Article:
According to the latest data from consumer association Which?, staycationers in the time of Corona are eying smaller destinations more favourably than their busier counterparts.
For mainstream seaside resorts that cater for a larger number of visitors, the latest Which? staycation survey does tend to read more like a middle class snobs guide to UK seaside destinations.
A minuscule fishing village in Cornwall has placed number one in a new poll of the country’s highest-rated coastal destinations. Great news for backwoods destinations, but it’s certainly not going to revive the British economy, as the survey signals a growth in consumers looking increasingly for peace, quiet and a bit of social distancing in the era of Corona.
St Mawes near Falmouth took the gold in this year’s Which? guide to the British seaside, receiving a customer satisfaction score of 85 per cent that the consumer agency said was achieved in large part to the seclusion (and subsequent lack of crowds) of the village.
Bigger and busier resorts such as Newquay and Brighton fared less strongly in the new rankings meanwhile, with satisfaction lagging at 58 and 66 per cent (respectively) due to their typical hustle and bustle.
Indeed, according to Which?, St Mawes wasn’t a small destination placing within the upper echelons of the agency’s latest customer ranking survey, with a spokesperson claiming that “lesser-known seaside towns all over the country have scored highly, from well-kept secrets in Devon and Dorset through to the hidden corners of Northumberland and Scotland.”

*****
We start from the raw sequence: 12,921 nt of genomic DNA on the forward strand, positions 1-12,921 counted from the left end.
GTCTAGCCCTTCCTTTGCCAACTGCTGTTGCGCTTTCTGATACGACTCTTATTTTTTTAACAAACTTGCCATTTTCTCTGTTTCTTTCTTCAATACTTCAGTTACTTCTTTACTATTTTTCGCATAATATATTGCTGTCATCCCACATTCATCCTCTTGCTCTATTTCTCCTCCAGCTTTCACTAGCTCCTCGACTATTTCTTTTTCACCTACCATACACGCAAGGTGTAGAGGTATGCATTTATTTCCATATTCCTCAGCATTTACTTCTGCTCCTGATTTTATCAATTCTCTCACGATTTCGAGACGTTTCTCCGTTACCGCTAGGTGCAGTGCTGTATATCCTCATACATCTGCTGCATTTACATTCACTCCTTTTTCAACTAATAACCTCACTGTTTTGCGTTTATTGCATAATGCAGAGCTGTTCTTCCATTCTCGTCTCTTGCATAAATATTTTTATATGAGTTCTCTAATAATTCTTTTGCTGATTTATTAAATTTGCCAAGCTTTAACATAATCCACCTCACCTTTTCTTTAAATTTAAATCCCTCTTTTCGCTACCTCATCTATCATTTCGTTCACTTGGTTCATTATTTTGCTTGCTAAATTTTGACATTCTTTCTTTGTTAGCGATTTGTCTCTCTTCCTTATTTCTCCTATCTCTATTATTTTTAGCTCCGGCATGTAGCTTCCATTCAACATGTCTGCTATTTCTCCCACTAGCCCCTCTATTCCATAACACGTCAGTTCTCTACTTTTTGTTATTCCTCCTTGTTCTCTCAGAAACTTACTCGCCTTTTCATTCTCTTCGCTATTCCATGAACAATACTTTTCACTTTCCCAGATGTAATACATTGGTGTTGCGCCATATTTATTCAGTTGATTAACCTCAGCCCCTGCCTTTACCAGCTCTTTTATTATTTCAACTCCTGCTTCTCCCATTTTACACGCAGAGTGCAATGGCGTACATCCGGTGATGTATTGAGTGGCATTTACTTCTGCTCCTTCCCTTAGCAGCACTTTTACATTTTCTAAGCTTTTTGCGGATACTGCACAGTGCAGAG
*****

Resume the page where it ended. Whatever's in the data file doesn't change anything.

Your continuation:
And so they did: with top five places going to both Southwold (84 per cent) and Aldeburgh (83 per cent) – two smaller destinations on the Suffolk coast.
Last year’s winner, Bamburgh in Northumberland, also retained good standing with visitors – with an 83 per cent approval vote and a perfect score awarded for the quality of its historic beach.
Indeed, the only substantial seaside resort to buck the trend favouring off-the-beaten path locales was seemingly Dartmouth: which came in second to St Mawes despite a 3/5 rating for peace and quiet.
Of some concern meanwhile, were the markedly low rankings of established destinations like Skegness, Great Yarmouth and Clacton-on-Sea. Poor old Skeggy actually came in as the worst-rated seaside town as far as Which? respondents were concerned: scoring bottom marks in all but one of the survey’s categories (for overall approval of 44 per cent). Yarmouth and Clacton fared little better, limping barely ahead at just 48 per cent satisfaction.